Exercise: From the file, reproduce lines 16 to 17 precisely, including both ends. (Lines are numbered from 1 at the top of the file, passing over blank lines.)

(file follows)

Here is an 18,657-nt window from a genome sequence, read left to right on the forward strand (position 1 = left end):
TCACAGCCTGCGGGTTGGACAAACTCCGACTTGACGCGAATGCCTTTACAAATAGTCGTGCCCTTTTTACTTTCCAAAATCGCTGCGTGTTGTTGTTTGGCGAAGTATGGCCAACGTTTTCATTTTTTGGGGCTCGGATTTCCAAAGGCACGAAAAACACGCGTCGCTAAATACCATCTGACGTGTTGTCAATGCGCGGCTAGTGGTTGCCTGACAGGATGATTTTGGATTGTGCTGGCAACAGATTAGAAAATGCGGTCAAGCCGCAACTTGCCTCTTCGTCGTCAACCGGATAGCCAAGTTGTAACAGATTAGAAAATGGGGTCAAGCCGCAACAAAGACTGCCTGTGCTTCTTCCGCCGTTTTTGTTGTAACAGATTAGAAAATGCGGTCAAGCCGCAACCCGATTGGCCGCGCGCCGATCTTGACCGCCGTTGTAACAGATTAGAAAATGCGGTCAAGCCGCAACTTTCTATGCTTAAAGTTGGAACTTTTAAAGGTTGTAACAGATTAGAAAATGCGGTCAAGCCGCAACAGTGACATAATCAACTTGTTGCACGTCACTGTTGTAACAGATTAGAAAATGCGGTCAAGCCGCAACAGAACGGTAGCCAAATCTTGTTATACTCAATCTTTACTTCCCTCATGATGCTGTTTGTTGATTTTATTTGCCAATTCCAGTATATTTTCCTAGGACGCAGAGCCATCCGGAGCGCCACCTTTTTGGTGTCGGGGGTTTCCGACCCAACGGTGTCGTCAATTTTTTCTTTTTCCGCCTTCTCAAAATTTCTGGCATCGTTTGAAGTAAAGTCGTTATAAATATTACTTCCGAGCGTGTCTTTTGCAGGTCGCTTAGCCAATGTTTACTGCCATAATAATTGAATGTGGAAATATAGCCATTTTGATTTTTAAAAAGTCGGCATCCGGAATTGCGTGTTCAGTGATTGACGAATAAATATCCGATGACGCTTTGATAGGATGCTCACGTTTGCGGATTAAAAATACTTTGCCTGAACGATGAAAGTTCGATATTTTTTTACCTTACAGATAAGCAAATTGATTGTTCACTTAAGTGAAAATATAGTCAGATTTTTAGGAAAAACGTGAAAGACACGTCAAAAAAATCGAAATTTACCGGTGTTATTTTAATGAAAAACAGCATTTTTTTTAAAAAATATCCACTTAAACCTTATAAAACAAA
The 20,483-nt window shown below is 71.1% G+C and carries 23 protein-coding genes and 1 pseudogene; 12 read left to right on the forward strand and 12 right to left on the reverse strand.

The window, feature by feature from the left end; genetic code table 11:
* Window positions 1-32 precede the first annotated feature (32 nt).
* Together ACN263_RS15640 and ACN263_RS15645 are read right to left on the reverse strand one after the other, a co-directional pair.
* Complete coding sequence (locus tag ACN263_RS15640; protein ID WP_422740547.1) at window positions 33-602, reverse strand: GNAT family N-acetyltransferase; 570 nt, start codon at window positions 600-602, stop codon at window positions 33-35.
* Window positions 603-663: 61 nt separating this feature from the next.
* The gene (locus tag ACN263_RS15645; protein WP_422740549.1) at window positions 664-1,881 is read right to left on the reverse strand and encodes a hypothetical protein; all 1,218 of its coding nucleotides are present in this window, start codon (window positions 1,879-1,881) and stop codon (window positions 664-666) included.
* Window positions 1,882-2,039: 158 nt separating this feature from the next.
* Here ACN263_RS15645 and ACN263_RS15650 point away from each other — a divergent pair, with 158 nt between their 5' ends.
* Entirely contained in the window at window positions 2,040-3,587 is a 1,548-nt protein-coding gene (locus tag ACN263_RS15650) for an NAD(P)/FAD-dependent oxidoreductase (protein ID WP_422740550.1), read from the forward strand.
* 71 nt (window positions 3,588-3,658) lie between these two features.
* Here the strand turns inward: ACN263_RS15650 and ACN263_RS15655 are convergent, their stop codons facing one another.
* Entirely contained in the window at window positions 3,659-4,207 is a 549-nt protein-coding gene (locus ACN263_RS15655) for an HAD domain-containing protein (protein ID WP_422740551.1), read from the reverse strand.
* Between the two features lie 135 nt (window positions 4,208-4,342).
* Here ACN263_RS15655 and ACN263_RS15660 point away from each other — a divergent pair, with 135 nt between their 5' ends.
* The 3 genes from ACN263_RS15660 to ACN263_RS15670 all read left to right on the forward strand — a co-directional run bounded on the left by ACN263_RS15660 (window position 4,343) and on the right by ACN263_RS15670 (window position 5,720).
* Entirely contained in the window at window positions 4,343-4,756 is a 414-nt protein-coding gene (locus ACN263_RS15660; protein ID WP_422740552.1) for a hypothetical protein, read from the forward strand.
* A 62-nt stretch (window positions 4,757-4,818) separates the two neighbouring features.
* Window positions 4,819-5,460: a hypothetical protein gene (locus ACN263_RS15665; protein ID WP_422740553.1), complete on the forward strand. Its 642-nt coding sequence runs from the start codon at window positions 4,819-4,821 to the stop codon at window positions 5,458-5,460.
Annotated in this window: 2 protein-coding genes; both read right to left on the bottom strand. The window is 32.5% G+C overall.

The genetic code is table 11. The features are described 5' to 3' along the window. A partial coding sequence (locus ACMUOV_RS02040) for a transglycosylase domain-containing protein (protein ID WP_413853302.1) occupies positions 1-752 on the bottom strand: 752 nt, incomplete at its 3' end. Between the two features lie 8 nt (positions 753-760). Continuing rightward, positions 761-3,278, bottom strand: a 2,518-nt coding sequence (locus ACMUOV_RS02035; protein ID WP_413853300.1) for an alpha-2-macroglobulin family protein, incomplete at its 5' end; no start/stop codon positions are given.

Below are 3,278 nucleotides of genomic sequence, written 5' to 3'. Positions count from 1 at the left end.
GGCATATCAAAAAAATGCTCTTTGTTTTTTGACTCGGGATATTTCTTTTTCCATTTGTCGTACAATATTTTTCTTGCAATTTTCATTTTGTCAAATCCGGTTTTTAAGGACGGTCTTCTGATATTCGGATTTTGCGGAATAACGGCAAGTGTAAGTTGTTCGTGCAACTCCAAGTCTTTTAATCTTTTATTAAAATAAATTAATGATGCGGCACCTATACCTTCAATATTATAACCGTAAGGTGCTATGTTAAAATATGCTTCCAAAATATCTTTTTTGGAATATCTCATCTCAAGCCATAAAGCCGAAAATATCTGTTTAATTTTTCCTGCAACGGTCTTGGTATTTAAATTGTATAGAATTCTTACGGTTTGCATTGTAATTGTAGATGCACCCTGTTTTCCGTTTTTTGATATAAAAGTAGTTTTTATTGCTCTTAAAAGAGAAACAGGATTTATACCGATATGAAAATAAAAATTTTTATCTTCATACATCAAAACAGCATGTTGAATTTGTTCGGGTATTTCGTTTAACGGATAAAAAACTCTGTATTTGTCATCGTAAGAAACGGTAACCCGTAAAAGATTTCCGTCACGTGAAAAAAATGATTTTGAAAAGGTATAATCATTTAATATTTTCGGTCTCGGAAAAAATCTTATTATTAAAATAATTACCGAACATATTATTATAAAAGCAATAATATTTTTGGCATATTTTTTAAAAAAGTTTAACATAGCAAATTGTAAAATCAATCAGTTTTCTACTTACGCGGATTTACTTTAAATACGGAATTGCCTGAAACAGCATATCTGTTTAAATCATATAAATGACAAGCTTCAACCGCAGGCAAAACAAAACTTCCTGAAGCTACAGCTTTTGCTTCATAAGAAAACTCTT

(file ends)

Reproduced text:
* Between the two features lie 135 nt (window positions 4,208-4,342).
* Here ACN263_RS15655 and ACN263_RS15660 point away from each other — a divergent pair, with 135 nt between their 5' ends.